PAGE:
Perhaps a coalition government will be more palatable to the Palestininaas as a negotiatiing partner, perhaps not. But, it will be EXTREMELY popular with the Israeli public, thus putting pressure on the Attorney General not to indict Sahron. (He has said that a decision will be made around the end of May; see how the timing works?)

If all of this sounds convoluted, it is actually straightforward as far as Israeli politic is concerned. And guess who else coalition governments in Israel are popular with? American jews. And Sharon will make sure to give Bush all the credit. Kerry can kiss Florida goodbye.

17

Ginger Yellow 04.15.04 at 10:45 pm

I don’t have time to address all the points right now – I’m at work – but I’ll touch on the right of return issue. The point is that although a physical right of return for every Palestinian refugee is of course practically impossible, the point of insisting on the legal and moral justice of the right is to ensure a just alternative is negotiated. If all parties who can bring pressure to bear agree that the Palestinians have the theoretical right of return, then it makes it easier to argue for a compromise (eg financial compensation, resettlement assistance, infrastructure aid etc). By simply saying that the right of return is “unrealistic”, you greatly undermine the chance of achieving a just settlement, ie one that will help end the conflict. What I don’t think Bush realises (or cares) is that just as the Israelis see a literal right of return as an existential threat, giving up that right is far and away the hardest concession for the Palestinians to agree to. The only way the likes of Hamas (and their civilian supporters) will be persuaded to put down their guns is if the right of return question is settled in a way that is very favourable to the Palestinians. It is hardly conducive to peace therefore if the Us dismisses the right of return out of hand.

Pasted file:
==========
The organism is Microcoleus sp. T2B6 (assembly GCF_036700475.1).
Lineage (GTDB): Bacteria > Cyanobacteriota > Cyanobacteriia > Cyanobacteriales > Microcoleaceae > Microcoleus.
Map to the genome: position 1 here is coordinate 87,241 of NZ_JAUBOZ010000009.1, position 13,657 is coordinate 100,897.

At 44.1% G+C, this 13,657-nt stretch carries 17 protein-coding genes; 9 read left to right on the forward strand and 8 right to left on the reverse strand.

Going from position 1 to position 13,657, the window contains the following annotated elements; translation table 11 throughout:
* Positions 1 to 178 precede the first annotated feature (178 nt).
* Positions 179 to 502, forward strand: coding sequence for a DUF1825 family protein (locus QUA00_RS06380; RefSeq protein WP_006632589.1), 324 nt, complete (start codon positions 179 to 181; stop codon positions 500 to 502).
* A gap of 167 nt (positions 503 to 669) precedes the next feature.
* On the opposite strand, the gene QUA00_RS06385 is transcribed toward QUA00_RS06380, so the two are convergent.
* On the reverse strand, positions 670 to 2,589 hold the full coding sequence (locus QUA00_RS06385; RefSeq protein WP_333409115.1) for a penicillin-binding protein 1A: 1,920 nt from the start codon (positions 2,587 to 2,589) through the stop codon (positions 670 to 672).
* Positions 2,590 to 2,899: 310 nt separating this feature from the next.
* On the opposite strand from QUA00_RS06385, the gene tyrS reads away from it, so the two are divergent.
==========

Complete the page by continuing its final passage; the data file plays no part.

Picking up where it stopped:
18

Phill 04.16.04 at 4:00 am

The end of every war is decided by the loser, never the winner. Sharon can withdraw from whatever he chooses, but that does not change the fact that all the settlements are illegal and the international community will not recognize anexation unless the Palestinians do.

In effect Sharon has unilaterally discarded a number of settlements that might have been used as bargaining chips. He gets no concession in return but he does eliminate a major security problem – protecting a rash of settlements placed in areas that are not defensible.